Don’t skip out on contacting other authors who have blogs for your tour. Author-bloggers love to host other authors. Many authors are also reviewers. Authors are the most supportive of the blogging community so this is why they most likely will roll out the red carpet for another author on their blog. It’s a beautiful thing. Cross promotion is the ticket so it’s important to guest post on blogs of authors in the same genre. Their audience can potentially become your audience. The more popular the authors the better for your tour so especially reach out to your popular author friends. While it’s great to score a visit on a big review blog, don’t underestimate the level of exposure you can get from a fellow author’s blog.
11. Tour Too Short
I see authors arranging blog tours for a week or two. You should give yourself the best chance of exposure and unless you’re hitting the biggest blogs on the net in two weeks, or are a famous author, two weeks is not enough to get things rolling for your book. Your tour should be a month at least. You should be visiting blogs at least two times a week. Some authors visit a different blog every day. You should go with what’s best for you but I’d try for two blogs a week and a tour that’s at least a month. You want your book to saturate the blogosphere. The longer the tour, the wider your reach will be. If you do a week-long tour people will forget about you the minute your tour is over. Remember, exposure is the whole daggone point of the tour!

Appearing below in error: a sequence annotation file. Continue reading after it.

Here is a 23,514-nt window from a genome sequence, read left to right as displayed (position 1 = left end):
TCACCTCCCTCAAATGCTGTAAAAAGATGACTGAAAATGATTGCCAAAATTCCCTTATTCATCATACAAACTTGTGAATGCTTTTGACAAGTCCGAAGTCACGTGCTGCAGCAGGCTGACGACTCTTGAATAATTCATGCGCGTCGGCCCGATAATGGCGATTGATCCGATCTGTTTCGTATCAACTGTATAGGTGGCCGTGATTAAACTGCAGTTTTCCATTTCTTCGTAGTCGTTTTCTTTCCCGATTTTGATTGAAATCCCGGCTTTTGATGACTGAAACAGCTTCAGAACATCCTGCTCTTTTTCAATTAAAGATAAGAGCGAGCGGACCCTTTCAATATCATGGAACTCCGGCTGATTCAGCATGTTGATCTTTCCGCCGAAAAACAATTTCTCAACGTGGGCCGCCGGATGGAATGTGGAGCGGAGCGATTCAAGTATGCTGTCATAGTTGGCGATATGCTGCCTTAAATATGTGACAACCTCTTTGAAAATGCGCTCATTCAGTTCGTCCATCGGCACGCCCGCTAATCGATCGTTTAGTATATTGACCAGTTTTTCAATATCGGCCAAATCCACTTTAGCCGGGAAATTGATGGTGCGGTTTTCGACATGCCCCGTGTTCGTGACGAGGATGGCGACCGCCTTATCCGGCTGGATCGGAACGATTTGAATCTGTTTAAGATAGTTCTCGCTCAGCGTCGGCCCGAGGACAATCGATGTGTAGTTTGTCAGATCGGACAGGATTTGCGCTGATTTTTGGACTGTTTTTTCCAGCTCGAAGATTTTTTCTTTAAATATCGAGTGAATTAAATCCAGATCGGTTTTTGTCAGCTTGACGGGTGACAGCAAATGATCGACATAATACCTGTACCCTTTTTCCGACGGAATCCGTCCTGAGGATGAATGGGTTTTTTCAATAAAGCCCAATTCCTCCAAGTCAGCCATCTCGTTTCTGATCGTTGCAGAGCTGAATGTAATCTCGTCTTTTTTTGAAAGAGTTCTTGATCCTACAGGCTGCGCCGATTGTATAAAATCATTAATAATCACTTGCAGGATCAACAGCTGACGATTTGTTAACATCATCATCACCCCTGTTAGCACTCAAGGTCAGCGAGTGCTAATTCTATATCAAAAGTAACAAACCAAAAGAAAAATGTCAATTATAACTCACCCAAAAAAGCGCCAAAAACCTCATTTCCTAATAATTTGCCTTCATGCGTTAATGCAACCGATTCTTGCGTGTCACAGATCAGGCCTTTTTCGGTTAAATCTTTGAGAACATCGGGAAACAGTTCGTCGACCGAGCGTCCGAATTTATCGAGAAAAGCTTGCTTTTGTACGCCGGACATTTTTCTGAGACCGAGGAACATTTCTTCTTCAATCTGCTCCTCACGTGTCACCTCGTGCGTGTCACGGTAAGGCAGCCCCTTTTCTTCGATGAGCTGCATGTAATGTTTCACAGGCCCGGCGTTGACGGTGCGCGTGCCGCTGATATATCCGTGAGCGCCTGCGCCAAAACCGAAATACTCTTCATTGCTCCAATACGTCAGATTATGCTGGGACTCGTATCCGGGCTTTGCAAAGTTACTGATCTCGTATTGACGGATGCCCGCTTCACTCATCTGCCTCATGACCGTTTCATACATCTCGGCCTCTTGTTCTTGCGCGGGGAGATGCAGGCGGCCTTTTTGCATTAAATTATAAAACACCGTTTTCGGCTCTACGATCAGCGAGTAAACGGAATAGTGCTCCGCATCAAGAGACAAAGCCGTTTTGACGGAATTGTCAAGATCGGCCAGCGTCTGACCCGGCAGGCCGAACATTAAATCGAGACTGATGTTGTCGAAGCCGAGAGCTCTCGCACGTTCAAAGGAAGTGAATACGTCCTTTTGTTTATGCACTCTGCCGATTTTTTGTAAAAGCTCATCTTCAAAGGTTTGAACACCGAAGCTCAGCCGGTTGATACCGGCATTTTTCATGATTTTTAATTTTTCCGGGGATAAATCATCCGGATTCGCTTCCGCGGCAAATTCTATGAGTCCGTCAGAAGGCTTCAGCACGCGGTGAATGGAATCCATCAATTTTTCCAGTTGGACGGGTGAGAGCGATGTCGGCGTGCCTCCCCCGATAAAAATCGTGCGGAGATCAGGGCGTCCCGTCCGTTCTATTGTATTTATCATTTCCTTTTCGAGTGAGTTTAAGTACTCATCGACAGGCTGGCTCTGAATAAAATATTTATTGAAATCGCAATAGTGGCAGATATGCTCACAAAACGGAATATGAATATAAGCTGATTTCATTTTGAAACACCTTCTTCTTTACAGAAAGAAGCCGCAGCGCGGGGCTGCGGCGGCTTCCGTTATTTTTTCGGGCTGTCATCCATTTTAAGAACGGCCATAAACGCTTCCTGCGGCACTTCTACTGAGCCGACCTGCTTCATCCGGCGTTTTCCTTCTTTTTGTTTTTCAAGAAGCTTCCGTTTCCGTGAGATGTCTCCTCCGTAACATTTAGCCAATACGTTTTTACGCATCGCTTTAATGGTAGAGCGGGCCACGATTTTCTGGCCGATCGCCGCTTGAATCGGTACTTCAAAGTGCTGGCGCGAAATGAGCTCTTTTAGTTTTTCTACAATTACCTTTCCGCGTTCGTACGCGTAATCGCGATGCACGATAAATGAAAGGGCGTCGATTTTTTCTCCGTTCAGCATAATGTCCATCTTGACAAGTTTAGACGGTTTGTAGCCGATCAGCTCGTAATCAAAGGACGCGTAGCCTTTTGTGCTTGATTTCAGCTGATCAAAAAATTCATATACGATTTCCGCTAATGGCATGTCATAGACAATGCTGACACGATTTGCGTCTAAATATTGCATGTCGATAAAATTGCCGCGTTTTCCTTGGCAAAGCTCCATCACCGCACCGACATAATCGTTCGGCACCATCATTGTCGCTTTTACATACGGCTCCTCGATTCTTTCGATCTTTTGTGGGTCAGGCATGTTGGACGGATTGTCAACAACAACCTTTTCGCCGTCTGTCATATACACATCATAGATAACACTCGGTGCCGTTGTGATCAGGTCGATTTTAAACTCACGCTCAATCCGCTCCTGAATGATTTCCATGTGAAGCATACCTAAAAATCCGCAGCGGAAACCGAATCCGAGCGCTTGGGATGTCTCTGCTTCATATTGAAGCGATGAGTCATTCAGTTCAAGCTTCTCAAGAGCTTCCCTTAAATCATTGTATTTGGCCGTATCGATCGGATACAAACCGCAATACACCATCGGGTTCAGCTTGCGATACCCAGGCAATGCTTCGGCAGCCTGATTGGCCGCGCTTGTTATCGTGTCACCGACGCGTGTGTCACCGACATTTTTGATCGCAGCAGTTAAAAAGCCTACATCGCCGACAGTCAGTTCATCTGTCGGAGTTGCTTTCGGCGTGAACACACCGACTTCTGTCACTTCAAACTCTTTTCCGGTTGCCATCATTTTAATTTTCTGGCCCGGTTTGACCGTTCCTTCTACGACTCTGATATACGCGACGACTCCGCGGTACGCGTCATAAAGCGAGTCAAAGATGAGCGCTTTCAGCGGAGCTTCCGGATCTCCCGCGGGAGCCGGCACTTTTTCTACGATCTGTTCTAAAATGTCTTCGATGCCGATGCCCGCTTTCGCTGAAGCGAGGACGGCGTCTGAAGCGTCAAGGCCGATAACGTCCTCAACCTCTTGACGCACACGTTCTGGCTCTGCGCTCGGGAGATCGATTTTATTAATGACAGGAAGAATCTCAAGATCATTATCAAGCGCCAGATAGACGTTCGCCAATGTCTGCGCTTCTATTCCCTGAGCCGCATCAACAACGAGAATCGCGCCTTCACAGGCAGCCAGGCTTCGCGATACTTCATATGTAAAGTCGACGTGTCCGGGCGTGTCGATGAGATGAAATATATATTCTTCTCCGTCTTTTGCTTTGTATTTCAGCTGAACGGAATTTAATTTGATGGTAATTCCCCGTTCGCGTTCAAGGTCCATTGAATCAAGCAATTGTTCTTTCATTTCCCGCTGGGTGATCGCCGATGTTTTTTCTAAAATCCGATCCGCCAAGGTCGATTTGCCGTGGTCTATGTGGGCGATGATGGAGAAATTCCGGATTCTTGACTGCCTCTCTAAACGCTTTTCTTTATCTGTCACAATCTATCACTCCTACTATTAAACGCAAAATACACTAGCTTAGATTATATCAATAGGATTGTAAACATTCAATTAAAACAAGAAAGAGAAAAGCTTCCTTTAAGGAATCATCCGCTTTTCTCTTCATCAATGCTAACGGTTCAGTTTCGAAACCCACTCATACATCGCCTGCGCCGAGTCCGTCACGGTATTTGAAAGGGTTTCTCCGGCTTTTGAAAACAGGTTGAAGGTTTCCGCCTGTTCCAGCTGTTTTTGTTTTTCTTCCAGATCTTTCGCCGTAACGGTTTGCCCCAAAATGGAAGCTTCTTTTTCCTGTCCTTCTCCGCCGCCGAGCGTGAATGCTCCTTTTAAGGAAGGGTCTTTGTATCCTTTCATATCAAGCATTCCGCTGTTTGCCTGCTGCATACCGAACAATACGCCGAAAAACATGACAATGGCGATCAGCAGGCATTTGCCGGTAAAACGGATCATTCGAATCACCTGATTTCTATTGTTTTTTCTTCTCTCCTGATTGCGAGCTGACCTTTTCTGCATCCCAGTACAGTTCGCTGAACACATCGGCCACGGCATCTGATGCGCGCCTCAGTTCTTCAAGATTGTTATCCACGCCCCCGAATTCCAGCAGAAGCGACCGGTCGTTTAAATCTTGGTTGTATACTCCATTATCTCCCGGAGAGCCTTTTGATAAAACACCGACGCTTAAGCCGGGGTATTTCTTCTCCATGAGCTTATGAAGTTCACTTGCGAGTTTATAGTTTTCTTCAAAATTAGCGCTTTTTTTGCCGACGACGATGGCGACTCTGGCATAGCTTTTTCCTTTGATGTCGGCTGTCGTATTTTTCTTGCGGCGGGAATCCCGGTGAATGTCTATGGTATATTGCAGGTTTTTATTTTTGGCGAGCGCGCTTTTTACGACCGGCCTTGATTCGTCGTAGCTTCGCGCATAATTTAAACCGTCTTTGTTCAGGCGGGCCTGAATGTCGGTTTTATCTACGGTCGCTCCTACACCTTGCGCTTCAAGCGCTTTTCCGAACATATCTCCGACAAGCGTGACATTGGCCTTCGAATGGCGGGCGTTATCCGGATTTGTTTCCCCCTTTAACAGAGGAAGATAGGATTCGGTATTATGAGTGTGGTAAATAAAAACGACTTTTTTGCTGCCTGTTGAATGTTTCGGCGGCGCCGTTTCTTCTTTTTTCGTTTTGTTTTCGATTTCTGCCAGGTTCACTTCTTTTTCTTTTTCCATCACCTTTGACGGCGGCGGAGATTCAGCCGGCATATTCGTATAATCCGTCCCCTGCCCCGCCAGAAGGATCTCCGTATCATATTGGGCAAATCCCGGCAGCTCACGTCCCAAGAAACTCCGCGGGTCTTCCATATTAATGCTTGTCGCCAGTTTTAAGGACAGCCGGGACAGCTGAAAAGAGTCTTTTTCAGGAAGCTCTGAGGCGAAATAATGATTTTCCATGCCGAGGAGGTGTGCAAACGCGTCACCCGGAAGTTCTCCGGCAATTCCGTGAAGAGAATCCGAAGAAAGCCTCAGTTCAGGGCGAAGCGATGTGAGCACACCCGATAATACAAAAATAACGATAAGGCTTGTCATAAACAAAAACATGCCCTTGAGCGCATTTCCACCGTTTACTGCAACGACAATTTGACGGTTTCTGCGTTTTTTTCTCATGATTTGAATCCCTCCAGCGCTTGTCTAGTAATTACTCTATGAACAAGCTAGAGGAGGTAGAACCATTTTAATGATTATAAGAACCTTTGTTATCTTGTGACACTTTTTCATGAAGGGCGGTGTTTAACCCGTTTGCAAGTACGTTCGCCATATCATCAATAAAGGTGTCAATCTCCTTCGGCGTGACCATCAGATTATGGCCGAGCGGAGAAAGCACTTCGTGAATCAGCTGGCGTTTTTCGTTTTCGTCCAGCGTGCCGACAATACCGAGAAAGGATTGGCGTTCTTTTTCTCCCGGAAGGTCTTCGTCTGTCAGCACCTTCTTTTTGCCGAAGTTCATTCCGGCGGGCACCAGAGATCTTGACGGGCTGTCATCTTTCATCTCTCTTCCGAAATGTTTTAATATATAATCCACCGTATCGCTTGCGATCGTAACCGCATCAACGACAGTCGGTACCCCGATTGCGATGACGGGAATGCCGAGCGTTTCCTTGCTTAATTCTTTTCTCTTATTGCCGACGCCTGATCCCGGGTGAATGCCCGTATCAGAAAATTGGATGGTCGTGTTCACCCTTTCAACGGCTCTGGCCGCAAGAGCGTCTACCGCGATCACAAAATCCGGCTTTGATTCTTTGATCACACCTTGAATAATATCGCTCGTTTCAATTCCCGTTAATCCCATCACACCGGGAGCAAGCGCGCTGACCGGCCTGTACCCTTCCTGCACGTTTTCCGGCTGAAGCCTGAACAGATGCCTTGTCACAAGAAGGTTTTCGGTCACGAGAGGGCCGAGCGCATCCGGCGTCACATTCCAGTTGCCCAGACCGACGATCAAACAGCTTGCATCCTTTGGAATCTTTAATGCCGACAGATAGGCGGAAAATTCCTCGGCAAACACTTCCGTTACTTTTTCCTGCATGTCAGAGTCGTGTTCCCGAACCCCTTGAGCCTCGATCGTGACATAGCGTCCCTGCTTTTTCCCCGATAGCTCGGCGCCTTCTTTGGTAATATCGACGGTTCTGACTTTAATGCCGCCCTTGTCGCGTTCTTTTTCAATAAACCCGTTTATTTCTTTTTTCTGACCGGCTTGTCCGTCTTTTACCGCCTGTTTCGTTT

I hope my post helped those who might’ve had bad experiences but didn’t know why. If you did everything you could for your tour to be successful and it fell flat, you can’t control that. Nothing is guaranteed but you need to take planning a blog tour seriously. Stop measuring the success of your tour by how many books you sell. Blog tours don’t sell books directly. The main purpose of a blog tour is for exposure, not sales. If you present your book to your target audience, you should get some sales in the end.
Meanwhile join me on my tour! Check out my site for details: http://www.stacy-deanne.net